Drinking two or more cups of tea per day may dramatically cut the risk of ovarian cancer, a Swedish study of more than 61,000 women said on Monday.
The findings by researchers at the Karolinska Institute in Stockholm were based on a look back at the habits and long-term health of the women, the report published in the Archives of Internal Medicine said.
Of the women recruited for the study that began in 1987, two-thirds reported drinking tea. When it concluded at the end of 2004, 301 participants had developed ovarian cancer, a particularly deadly form of the disease.
“We observed a 46 percent lower risk of ovarian cancer in women who drank two or more cups of tea per day compared with non-drinkers,” study authors Susanna Larsson and Alicja Wolk wrote. “Each additional cup of tea per day was associated with an 18 percent lower risk of ovarian cancer.”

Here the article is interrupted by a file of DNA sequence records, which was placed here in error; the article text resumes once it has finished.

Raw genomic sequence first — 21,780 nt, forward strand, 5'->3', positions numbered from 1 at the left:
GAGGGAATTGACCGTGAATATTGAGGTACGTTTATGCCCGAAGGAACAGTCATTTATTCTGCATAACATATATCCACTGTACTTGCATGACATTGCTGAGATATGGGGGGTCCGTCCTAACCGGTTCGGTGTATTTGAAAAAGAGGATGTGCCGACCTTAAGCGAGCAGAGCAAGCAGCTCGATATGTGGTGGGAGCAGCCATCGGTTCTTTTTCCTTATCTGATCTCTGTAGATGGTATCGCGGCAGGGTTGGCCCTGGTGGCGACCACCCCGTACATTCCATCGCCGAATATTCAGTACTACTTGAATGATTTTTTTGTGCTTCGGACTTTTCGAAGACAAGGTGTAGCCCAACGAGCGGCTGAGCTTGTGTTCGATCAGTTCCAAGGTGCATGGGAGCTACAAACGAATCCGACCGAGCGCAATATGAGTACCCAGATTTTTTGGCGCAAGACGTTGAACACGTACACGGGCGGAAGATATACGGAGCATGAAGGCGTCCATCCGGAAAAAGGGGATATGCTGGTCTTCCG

Black and green teas are believed to contain antioxidants that help ward off the cell mutation that leads to cancer.
The researchers cautioned that additional studies were needed to confirm their findings.
Ovarian cancer will be diagnosed in about 22,000 U.S. women this year and 80 percent of cases are not detected until the cancer has spread. That means more than 16,000 U.S. women will die of ovarian cancer in 2005, according to the American Cancer Society.